Randy, Ellen, Kara, Simon. Every week millions of TV viewers across America welcome them into their homes for the most popular music show on the tube: American Idol. But is it really a music show, or is a branding show? Think about it. Marketers and business owners can learn a lot from the music world, a place where great brands crank out products that make a bundle. If you sing it they will come? Not really, unless you’re a brand.
Those brands aren’t the record labels. No they are the artists themselves. The Beyonce’s, the Lady Gaga’s, the Chris Daughtry’s, which brings us back to American Idol. While Simon and the gang talk a lot about singing quality and whether a performance was “pitchy” or “just okay for me” or “a complete disaster” what we’re really judging these young performers on is their brand. Singing is just a part of it. When the illustrious judges say, “You made the song your own,” or “You are blossoming as a performer right before our eyes,” they really mean, “You’re developing into a marketable brand.”
The transformation from rookie to rock—and in some cases pop, country or R&B—star is a journey that every business owner, every entrepreneur can study and take to heart. Because if you notice on American Idol, the strongest brands are the ones that truly find their heart and bring it to life in every performance. Their brand essence comes from deep within. It’s part of their DNA.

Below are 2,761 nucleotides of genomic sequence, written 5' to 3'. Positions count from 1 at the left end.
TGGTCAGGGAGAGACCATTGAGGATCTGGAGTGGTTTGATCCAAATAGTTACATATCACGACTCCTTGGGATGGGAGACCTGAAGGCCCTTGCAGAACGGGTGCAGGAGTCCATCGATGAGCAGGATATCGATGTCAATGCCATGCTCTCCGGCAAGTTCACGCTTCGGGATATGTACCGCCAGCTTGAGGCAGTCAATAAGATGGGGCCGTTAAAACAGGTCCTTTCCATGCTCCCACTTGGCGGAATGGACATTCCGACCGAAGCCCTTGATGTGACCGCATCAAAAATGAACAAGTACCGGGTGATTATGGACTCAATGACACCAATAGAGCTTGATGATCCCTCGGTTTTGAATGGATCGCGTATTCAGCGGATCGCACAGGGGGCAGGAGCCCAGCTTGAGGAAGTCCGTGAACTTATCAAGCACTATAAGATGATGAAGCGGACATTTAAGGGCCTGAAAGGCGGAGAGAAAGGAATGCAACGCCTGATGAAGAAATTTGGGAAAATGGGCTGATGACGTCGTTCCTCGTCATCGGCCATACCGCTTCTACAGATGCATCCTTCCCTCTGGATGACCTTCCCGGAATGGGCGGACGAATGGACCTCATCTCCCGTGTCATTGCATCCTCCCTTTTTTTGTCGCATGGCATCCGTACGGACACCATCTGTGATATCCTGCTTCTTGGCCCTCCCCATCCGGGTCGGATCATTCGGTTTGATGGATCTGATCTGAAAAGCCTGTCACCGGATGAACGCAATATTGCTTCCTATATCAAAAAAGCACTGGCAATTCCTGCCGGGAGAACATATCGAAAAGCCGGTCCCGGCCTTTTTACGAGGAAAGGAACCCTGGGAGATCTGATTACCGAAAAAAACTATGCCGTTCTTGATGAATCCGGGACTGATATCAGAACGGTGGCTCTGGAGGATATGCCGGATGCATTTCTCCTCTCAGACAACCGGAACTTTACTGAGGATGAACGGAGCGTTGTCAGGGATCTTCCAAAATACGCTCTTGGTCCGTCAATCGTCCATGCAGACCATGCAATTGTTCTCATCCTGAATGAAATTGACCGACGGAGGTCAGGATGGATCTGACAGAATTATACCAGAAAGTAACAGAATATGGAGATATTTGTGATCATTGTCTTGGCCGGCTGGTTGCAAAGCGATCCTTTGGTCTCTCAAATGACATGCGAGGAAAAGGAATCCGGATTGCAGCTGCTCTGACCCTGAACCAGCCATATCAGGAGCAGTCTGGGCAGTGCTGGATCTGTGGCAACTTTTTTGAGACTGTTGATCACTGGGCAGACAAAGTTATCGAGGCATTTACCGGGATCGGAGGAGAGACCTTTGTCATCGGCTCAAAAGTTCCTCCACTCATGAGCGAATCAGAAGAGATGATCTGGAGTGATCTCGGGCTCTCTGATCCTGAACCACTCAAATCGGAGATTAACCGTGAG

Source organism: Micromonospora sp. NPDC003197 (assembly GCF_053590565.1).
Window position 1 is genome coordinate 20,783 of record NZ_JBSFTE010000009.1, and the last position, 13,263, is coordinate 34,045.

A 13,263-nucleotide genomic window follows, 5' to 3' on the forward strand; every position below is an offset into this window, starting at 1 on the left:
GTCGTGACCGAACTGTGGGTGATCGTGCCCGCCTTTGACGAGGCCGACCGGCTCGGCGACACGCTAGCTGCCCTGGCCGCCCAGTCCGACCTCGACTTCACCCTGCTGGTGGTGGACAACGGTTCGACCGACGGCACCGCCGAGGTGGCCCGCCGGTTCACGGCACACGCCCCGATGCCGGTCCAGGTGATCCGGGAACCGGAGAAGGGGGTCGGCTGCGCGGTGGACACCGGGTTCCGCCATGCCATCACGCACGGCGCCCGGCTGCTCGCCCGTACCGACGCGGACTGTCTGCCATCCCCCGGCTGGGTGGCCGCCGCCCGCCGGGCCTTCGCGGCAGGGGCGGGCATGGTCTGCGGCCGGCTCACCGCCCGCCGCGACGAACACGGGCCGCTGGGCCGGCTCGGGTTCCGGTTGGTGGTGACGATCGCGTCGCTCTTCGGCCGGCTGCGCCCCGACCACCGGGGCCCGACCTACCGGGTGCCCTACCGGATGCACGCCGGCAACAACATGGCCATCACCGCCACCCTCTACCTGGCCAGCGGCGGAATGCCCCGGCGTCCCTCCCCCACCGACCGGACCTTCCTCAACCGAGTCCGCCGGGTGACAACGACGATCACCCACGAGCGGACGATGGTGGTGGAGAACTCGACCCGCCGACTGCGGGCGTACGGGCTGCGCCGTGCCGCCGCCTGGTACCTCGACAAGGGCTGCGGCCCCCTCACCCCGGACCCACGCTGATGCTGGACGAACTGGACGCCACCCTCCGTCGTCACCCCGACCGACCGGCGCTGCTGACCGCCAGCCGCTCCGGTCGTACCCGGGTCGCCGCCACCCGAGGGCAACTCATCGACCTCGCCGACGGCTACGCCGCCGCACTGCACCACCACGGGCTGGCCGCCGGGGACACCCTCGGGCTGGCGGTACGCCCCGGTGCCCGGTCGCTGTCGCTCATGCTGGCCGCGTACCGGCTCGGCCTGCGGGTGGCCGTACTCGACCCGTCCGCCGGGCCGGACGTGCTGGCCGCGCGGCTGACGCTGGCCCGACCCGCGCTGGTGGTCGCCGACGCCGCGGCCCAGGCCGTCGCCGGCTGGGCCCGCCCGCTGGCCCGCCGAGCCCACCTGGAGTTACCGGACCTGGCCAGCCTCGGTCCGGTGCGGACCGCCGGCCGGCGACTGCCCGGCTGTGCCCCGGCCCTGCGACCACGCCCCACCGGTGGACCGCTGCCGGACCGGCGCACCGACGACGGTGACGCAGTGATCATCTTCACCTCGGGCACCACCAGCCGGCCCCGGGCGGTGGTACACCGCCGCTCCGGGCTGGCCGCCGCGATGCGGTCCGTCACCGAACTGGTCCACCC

The same goes for building a brand in business. The strongest brands start from the heart and keep it alive for the duration. People respond. Just go to Nordstrom and you’ll see many making their pilgrimage, no matter what the economy is doing. The principled, demanding leaders at Nordstrom aren’t willing to sell out their purpose and their passion.
But, understand just like the brands Carrie Underwood, Kelly Clarkson or Jordin Sparks, staying true to some loftier purpose—their artistry for example—doesn’t mean they are averse to making money or being famous. Fame is the price of serving the many, and big money is the reward for doing everything right.
Last week, Simon told one contestant, “If you’re in the bottom three every week it means you are doing something wrong.” Notice he didn’t say, “Singing poorly.” What he was saying was, your brand wasn’t connecting with the public. In business the same thing happens. It’s just harder to perceive because the feedback loop isn’t instantaneous.
And finally the ultimate winner on American Idol is the brand that can get on stage week after week and deliver a “Moment” to the audience—translated as a spell-binding, moving performance that is on brand. Moments must happen in business, too. Great brands create them all the time. At Nordstrom, they are Moments Masters. Even being assisted by the sales staff is a memorable experience. It’s like shopping with a friend who has good taste. Compare that to your company’s sales process.
What we’re talking about here is Heart & Mind® Branding, and it is the difference between brands that just do okay and brands that break through. This week if you happen to catch American Idol, listen carefully to Randy, Ellen, Kara and Simon and ask yourself, “Are they talking to the contestants or are they talking to me?”
What is branding? Heart & Mind® Branding.